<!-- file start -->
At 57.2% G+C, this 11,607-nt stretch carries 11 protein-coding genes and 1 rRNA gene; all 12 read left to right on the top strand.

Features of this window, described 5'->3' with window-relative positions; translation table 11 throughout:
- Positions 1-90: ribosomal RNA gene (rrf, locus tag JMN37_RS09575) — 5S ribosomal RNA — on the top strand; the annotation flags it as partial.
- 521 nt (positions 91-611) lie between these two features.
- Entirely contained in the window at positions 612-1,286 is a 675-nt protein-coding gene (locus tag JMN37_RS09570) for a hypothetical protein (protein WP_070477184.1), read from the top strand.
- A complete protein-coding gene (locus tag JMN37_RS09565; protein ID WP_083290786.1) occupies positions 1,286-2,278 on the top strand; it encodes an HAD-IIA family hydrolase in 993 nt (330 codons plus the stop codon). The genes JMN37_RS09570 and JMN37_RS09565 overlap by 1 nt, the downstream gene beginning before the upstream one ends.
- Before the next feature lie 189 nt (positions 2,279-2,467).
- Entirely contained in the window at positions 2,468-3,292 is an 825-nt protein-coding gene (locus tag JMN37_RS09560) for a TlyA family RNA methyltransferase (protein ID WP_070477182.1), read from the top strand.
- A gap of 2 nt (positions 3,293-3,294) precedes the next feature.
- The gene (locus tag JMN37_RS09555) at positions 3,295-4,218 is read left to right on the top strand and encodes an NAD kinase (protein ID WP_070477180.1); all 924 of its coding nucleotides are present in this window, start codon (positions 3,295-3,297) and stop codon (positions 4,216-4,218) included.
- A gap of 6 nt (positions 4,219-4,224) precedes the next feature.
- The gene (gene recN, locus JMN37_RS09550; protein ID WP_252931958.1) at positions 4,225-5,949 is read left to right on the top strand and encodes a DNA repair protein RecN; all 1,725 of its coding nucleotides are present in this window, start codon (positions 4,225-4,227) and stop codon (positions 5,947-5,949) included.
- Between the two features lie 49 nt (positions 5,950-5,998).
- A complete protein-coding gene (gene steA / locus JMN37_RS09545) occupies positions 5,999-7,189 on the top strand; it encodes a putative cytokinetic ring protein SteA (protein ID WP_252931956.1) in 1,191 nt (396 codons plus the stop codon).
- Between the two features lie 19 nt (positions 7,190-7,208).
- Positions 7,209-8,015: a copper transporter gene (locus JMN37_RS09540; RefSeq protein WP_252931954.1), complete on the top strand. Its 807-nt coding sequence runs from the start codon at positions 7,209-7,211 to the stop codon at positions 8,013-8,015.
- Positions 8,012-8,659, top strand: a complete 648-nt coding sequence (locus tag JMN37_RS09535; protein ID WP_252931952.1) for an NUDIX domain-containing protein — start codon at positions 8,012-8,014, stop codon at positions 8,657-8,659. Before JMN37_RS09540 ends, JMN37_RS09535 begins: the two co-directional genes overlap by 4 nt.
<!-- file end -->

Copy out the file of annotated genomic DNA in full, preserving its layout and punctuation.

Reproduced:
At 57.2% G+C, this 11,607-nt stretch carries 11 protein-coding genes and 1 rRNA gene; all 12 read left to right on the top strand.

Features of this window, described 5'->3' with window-relative positions; translation table 11 throughout:
- Positions 1-90: ribosomal RNA gene (rrf, locus tag JMN37_RS09575) — 5S ribosomal RNA — on the top strand; the annotation flags it as partial.
- 521 nt (positions 91-611) lie between these two features.
- Entirely contained in the window at positions 612-1,286 is a 675-nt protein-coding gene (locus tag JMN37_RS09570) for a hypothetical protein (protein WP_070477184.1), read from the top strand.
- A complete protein-coding gene (locus tag JMN37_RS09565; protein ID WP_083290786.1) occupies positions 1,286-2,278 on the top strand; it encodes an HAD-IIA family hydrolase in 993 nt (330 codons plus the stop codon). The genes JMN37_RS09570 and JMN37_RS09565 overlap by 1 nt, the downstream gene beginning before the upstream one ends.
- Before the next feature lie 189 nt (positions 2,279-2,467).
- Entirely contained in the window at positions 2,468-3,292 is an 825-nt protein-coding gene (locus tag JMN37_RS09560) for a TlyA family RNA methyltransferase (protein ID WP_070477182.1), read from the top strand.
- A gap of 2 nt (positions 3,293-3,294) precedes the next feature.
- The gene (locus tag JMN37_RS09555) at positions 3,295-4,218 is read left to right on the top strand and encodes an NAD kinase (protein ID WP_070477180.1); all 924 of its coding nucleotides are present in this window, start codon (positions 3,295-3,297) and stop codon (positions 4,216-4,218) included.
- A gap of 6 nt (positions 4,219-4,224) precedes the next feature.
- The gene (gene recN, locus JMN37_RS09550; protein ID WP_252931958.1) at positions 4,225-5,949 is read left to right on the top strand and encodes a DNA repair protein RecN; all 1,725 of its coding nucleotides are present in this window, start codon (positions 4,225-4,227) and stop codon (positions 5,947-5,949) included.
- Between the two features lie 49 nt (positions 5,950-5,998).
- A complete protein-coding gene (gene steA / locus JMN37_RS09545) occupies positions 5,999-7,189 on the top strand; it encodes a putative cytokinetic ring protein SteA (protein ID WP_252931956.1) in 1,191 nt (396 codons plus the stop codon).
- Between the two features lie 19 nt (positions 7,190-7,208).
- Positions 7,209-8,015: a copper transporter gene (locus JMN37_RS09540; RefSeq protein WP_252931954.1), complete on the top strand. Its 807-nt coding sequence runs from the start codon at positions 7,209-7,211 to the stop codon at positions 8,013-8,015.
- Positions 8,012-8,659, top strand: a complete 648-nt coding sequence (locus tag JMN37_RS09535; protein ID WP_252931952.1) for an NUDIX domain-containing protein — start codon at positions 8,012-8,014, stop codon at positions 8,657-8,659. Before JMN37_RS09540 ends, JMN37_RS09535 begins: the two co-directional genes overlap by 4 nt.